In 2016 the great London agent Ed Victor, and the equally formidable Graham C. Greene, a nephew of the novelist, asked me if I would consider writing a sequel to the Philip Marlowe novels that have periodically appeared since Raymond Chandler’s death in 1959. The offer, as you might expect, was gentlemanly. Robert B. Parker and the novelist John Banville would be my only predecessors, having between them published three Marlowe novels between 1988 and the present. The sequels began with Parker’s “Poodle Springs,” a completion of Chandler’s last novel, then continued with the same author’s “Perchance to Dream,” in 1991, and culminated with Banville’s “The Black Eyed Blonde,” published under his pen name Benjamin Black in 2014. I was told that I could do more or less whatever I wanted — within reason. But what was within reason?
My new novel, The Biggerers, is a dystopian tale about big people who keep little people as pets. This was always the one-line pitch but it’s only now, whilst going back through my narrative choices when writing The Biggerers, that I realize how I reached this idea. I was trying to create a pet-human dynamic that would either impose human qualities, such as speech, onto a pet or somehow demote a human to the status of pet.
There is great benefit, these days, in having a name unlike any other: you float to the top of Google searches. Bolerium Books, in San Francisco, knows this well, although it wasn’t a consideration when it first opened, in 1981. Bolerium’s co-owner, John Durham, runs through any number of explanations for the name, depending on whose leg he wants to pull and how hard. “It was an ancient road in Roman times,” he intoned recently, “large, funny, and sluggish,” while another co-owner, Alexander Akin, roundly mouthed, “Not true.” (The word is a Roman one for Land’s End, in Cornwall, England. The bookstore was once a bit closer to the ocean.) Fittingly, there is no other place like Bolerium, not on the Internet nor in the province of the real. Similes come steadily, none of which really seem to fit. Perhaps Durham’s is best. “We’re like a platypus,” he told me recently, “ugly as fuck and all sorts of parts.”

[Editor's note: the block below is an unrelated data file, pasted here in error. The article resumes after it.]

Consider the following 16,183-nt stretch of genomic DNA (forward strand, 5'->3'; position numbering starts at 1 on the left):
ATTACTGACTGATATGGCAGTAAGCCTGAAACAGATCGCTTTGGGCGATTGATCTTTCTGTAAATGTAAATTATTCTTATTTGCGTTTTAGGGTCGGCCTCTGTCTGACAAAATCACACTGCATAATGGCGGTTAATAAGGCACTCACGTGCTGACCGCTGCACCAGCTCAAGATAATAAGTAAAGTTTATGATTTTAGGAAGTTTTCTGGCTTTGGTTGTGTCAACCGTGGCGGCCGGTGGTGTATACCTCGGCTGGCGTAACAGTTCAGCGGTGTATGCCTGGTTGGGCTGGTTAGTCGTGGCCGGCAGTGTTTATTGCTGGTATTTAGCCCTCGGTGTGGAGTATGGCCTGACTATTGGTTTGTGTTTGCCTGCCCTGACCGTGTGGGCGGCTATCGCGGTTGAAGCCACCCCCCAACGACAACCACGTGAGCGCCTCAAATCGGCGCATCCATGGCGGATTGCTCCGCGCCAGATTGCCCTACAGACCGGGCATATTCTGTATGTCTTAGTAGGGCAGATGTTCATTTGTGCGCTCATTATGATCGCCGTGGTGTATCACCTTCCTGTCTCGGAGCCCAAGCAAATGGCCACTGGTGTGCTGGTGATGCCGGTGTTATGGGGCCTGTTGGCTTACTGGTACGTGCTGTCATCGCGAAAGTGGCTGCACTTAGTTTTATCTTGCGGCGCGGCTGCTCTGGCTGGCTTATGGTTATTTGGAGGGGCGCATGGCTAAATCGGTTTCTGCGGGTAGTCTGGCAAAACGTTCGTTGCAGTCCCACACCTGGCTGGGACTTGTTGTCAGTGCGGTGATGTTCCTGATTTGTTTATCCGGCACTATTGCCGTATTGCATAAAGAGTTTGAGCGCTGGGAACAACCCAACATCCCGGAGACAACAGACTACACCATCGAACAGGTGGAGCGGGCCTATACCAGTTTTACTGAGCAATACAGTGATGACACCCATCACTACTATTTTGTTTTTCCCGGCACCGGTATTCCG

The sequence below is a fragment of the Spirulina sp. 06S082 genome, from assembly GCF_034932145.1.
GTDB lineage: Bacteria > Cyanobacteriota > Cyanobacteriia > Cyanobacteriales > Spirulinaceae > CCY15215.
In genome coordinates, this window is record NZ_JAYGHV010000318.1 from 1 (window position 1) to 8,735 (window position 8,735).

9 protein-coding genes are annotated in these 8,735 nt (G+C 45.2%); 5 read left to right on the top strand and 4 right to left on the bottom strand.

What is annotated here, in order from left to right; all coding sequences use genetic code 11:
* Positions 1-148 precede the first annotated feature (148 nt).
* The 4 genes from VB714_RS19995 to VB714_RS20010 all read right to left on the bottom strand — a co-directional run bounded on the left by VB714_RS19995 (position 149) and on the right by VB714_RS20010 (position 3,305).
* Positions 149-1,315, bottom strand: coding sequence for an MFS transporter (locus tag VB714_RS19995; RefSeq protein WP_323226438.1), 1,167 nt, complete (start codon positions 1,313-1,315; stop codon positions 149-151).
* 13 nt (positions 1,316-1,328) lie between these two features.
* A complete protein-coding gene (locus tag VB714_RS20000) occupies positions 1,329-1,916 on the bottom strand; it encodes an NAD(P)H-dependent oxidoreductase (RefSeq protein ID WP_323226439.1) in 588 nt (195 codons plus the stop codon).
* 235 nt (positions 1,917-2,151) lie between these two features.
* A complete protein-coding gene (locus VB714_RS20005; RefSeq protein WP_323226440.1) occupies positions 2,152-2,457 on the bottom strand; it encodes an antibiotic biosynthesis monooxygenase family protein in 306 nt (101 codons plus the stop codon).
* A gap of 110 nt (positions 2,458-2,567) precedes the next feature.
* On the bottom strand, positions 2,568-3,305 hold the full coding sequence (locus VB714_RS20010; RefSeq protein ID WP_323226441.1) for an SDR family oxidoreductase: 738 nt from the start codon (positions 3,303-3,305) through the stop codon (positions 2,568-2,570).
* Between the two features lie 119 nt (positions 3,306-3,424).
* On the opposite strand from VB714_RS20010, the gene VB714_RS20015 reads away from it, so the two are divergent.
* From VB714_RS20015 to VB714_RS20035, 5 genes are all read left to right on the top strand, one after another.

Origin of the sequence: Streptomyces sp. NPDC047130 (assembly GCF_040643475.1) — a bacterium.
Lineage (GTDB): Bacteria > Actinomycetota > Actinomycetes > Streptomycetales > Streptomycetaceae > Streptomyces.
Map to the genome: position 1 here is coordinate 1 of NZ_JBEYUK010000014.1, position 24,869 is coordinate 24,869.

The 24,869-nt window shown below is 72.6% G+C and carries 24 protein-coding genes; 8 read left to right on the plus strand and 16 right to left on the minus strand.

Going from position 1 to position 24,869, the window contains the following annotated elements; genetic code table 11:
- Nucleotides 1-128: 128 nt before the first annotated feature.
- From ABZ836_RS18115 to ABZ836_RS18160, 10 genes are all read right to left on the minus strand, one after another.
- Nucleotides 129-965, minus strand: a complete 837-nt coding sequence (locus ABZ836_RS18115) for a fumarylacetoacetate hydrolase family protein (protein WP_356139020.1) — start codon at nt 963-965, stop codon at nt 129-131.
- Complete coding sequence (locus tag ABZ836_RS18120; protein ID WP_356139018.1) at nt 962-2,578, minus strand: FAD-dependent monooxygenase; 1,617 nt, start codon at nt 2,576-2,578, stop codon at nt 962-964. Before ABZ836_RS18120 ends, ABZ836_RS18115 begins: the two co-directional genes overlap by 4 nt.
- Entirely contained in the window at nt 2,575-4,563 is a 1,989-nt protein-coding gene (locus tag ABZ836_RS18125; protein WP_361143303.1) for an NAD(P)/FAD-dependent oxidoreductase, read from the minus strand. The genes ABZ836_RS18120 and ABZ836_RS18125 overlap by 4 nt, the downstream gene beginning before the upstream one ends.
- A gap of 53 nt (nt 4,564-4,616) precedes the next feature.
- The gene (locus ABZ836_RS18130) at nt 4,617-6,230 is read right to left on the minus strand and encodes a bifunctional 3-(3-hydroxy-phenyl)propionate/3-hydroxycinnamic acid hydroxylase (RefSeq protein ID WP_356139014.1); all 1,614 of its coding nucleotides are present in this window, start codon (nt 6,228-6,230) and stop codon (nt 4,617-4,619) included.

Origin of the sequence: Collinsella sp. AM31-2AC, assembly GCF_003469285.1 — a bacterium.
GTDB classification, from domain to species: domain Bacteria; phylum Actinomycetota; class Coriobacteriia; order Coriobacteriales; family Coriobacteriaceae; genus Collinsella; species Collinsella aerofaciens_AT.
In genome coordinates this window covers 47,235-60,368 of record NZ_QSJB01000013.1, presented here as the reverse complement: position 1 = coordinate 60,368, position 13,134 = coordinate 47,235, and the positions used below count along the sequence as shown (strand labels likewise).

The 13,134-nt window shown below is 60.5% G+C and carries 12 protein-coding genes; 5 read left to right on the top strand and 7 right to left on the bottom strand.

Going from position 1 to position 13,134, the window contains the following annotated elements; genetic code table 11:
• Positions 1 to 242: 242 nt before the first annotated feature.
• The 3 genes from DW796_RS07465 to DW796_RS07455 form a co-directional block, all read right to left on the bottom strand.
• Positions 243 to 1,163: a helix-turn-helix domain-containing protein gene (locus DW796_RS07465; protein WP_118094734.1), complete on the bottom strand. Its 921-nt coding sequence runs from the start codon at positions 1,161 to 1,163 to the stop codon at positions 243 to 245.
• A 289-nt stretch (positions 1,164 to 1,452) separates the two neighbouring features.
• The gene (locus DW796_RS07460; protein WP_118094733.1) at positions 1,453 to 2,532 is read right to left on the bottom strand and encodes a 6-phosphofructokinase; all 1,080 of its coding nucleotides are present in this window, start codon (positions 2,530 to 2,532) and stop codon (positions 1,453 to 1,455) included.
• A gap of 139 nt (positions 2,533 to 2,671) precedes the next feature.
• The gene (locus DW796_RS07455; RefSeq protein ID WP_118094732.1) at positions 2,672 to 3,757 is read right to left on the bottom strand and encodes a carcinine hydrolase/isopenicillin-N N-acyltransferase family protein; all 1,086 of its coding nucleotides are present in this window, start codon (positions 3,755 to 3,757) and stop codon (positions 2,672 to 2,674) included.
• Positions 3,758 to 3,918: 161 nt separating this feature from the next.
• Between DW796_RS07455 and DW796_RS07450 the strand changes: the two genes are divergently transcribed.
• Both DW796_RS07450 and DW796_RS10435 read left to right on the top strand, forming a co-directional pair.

To cater to these less-than-wondrous requirements, the parks are, in reality, self-contained marvels of metropolis-building. Disneyland Park in California has a reliable transit system—the first monorail in the Western Hemisphere, which debuted just as many cities were expressing their love of cars and traffic by laying down ribbons of highway. Walt Disney World Resort, in Florida, innovated with trash: Cans are spaced precisely 30 feet apart, and all of them empty via underground tubes so that family vacations aren’t interrupted by vehicles hauling sun-baked garbage juice.
None of this happened by accident. Long before the parks were magic, they were conceived as two-dimensional representations, or as miniatures. Like many city planners, Disney’s chief urban brainstormers and engineers first imagined the parks’ shapes, structures, and logistics, on a small scale.